Interpreted Ideals and Relayed Rights: Video Interpreting Services as Objects of Politics

Hilde Haualand


Key Words

Video interpreting, video relay services, comparative politics, legislation, accessibility


The different definitions of video interpreting (VI) services in the U.S., Sweden and Norway serve as a foundation for a discussion on how a technology that at first may appear the same, serves widely different goals in different social and political contexts. In the U.S., video interpreting is defined as a telecommunication service to secure functional equivalence for all. In Sweden, the goal is to secure access to telecommunication services for disabled people. In Norway, VI is defined and organized as an extension of the public sign language interpreter service. This article gives insight into how ideology and politics shape the organization of a certain technology or service and impact the very scope and benefit of the technology itself. Further, the paper shows how the emerging VI services are interpreted, in light of the existing politcal ideals in each of the three countries, and how the services gradually also relay a certain set of rights through the way they are organised.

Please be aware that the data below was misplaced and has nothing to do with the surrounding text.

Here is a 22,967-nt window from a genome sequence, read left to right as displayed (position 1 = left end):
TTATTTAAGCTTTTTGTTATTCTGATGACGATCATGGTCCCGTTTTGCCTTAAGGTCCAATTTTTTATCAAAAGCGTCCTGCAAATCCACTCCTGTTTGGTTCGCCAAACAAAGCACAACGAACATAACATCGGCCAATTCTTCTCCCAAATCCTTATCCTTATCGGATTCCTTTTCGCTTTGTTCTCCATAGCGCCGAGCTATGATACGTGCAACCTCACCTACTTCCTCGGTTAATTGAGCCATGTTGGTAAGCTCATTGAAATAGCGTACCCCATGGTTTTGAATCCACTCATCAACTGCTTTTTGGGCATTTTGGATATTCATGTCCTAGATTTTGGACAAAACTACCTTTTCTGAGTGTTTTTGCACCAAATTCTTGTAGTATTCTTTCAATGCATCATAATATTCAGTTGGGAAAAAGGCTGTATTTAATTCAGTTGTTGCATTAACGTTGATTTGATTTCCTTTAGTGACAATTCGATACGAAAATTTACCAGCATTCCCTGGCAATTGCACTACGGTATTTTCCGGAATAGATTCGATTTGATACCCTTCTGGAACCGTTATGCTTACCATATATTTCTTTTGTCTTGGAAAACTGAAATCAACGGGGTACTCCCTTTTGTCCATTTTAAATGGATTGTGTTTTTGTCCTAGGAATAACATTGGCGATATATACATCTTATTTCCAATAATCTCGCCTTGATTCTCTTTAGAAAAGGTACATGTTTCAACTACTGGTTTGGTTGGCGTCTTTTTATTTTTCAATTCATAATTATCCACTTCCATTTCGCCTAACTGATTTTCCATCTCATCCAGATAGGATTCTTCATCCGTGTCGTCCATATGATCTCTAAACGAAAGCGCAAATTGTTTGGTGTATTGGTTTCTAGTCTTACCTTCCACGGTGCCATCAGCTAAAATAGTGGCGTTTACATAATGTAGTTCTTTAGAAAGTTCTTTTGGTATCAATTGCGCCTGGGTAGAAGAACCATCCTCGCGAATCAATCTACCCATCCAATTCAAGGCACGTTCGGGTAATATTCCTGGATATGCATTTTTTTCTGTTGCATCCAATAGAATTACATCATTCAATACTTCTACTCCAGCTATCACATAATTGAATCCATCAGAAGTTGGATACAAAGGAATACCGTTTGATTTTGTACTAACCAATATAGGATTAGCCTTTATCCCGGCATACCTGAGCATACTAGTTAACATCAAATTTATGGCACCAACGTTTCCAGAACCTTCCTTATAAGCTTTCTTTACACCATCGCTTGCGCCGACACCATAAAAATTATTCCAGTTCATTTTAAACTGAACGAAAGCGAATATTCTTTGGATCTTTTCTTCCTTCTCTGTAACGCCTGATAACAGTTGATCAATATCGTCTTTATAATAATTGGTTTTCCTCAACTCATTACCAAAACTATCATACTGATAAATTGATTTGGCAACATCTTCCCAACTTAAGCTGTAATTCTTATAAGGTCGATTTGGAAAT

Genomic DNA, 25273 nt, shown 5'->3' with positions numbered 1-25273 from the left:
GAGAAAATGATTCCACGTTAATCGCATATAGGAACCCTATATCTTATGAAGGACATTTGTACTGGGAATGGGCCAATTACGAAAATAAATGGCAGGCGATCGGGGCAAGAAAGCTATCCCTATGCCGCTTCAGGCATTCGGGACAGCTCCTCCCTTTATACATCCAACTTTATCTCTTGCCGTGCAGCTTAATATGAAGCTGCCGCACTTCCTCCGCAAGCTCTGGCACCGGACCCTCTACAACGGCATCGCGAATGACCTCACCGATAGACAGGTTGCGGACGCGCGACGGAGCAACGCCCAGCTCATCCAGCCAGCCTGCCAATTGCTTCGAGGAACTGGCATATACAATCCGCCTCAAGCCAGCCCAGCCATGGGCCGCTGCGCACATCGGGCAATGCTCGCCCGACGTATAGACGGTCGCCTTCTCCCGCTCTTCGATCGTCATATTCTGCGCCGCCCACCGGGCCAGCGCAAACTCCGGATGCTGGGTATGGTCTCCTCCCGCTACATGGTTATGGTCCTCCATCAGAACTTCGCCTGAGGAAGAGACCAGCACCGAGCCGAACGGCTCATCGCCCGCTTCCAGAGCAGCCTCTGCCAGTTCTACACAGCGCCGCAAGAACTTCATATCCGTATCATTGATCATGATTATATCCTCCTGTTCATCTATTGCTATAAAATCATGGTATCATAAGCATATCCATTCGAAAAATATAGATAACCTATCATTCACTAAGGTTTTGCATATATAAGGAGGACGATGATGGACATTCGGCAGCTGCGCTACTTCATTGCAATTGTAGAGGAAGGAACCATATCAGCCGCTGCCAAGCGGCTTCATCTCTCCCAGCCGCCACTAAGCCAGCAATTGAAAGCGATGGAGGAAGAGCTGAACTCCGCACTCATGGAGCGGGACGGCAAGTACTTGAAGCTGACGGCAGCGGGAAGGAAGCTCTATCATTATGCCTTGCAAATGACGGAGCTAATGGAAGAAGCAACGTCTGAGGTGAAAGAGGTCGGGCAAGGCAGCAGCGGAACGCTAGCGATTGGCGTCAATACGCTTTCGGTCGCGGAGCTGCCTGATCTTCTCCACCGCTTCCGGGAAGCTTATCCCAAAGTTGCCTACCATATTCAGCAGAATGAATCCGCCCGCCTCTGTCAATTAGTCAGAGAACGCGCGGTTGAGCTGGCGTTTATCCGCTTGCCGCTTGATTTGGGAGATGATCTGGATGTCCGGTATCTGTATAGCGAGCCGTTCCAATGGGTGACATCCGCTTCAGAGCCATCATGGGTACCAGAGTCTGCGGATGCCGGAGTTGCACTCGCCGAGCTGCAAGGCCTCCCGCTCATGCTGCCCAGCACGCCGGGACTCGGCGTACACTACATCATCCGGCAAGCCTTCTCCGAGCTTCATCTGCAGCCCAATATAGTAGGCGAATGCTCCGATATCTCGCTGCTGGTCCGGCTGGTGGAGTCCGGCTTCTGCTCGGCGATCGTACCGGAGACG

Video interpreting; video relay services; comparative politics; legislation; accessibility

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Copyright (c) 2011 Hilde Haualand

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